The proposal cleared the House Education Committee on a 7 to 4 party-line vote. All the Republicans at the hearing opposed the bill, saying it was redundant because school districts already have general policies against bullying.
Rep. Sheryl Williams Stapleton, D-Albuquerque, is sponsoring the bill. Stapleton said she was asked to carry it by students at Highland High School.
Democrats said the bill had merit, given that technology has created cyber bullying.
"It is its own animal," said Rep. Stephanie Garcia Richard, D-Los Alamos, who is a teacher.
Rep. Mimi Stewart, D-Albuquerque, agreed.
"Our current statutes, I think, are very thin," said Stewart, the committee chairwoman.
The opposing view came from Republican Rep. Dennis Roch, a school administrator from Texico. School districts do not need another anti-bullying law to augment the rules they have in hand, he said.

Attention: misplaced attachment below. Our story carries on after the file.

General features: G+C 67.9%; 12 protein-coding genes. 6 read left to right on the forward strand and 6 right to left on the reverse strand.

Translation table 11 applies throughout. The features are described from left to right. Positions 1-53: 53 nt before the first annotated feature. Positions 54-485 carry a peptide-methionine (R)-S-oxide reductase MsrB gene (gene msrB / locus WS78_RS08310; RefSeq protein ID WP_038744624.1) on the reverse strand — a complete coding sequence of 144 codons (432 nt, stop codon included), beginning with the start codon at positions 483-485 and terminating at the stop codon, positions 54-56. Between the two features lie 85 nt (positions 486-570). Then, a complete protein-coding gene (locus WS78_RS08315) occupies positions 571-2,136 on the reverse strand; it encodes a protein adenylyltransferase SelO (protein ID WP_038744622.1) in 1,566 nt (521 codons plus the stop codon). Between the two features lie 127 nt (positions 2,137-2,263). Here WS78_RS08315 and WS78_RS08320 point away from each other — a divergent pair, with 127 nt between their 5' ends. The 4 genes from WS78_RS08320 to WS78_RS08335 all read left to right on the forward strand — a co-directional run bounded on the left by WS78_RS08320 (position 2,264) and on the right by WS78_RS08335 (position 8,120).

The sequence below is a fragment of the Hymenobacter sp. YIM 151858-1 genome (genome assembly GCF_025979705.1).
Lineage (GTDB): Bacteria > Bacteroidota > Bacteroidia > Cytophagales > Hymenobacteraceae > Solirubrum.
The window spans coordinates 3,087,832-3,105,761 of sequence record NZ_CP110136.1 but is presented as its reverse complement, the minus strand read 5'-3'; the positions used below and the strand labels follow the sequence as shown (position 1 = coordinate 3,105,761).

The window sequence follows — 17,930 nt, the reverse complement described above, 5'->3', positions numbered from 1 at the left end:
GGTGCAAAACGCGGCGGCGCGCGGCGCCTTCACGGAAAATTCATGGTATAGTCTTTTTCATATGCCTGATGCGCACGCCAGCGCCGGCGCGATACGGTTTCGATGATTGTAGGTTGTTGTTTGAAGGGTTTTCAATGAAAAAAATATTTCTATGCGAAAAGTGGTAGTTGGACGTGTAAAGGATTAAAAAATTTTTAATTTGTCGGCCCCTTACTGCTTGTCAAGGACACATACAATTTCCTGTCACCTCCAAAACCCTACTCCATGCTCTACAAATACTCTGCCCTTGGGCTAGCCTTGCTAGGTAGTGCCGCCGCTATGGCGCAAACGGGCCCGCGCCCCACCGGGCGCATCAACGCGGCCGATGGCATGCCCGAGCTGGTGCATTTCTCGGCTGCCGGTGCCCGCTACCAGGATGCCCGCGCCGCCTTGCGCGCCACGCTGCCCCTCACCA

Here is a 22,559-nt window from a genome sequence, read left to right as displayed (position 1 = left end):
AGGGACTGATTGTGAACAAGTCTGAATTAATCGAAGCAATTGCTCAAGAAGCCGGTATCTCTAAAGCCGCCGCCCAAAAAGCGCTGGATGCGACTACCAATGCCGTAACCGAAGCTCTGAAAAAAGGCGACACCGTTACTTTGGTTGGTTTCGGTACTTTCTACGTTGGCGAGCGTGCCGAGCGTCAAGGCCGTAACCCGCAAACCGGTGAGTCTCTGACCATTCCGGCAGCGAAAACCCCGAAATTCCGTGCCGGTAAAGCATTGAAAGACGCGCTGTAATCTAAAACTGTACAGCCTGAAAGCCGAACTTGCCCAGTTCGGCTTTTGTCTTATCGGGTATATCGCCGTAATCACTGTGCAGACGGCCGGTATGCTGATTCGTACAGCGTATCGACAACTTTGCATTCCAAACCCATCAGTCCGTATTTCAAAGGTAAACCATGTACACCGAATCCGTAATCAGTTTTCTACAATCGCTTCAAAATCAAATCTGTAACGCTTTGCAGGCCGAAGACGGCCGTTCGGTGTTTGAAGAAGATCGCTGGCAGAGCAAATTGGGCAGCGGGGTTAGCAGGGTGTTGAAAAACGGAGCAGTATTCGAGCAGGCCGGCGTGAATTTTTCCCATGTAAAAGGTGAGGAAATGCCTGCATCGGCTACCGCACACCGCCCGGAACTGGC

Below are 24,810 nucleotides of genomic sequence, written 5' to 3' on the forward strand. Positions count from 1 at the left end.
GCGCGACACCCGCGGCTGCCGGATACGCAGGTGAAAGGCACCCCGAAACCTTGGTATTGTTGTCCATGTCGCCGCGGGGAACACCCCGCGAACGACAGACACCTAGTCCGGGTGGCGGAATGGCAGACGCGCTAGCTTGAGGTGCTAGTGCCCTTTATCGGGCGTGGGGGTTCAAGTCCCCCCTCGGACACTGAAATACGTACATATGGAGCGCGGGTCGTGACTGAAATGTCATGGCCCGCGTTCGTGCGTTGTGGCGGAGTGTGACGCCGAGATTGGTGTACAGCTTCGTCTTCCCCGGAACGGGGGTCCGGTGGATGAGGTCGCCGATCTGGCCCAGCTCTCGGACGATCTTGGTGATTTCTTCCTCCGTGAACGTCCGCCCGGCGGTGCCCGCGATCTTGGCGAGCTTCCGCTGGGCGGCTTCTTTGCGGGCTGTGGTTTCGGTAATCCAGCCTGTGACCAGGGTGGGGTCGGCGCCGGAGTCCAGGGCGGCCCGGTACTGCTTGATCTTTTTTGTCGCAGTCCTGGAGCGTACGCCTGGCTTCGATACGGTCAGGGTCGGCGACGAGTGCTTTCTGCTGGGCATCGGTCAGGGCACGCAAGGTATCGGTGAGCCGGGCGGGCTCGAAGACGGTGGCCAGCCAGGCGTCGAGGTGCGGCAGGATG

Stapleton's proposal, House Bill 54, would require the department to amend its rule to add cyber-bullying prevention. It would then send the information to public and charter schools.
A financial analysis of the bill says the necessary work could be done at no extra cost to the Public Education Department.
The bill moves next to the House Judiciary Committee.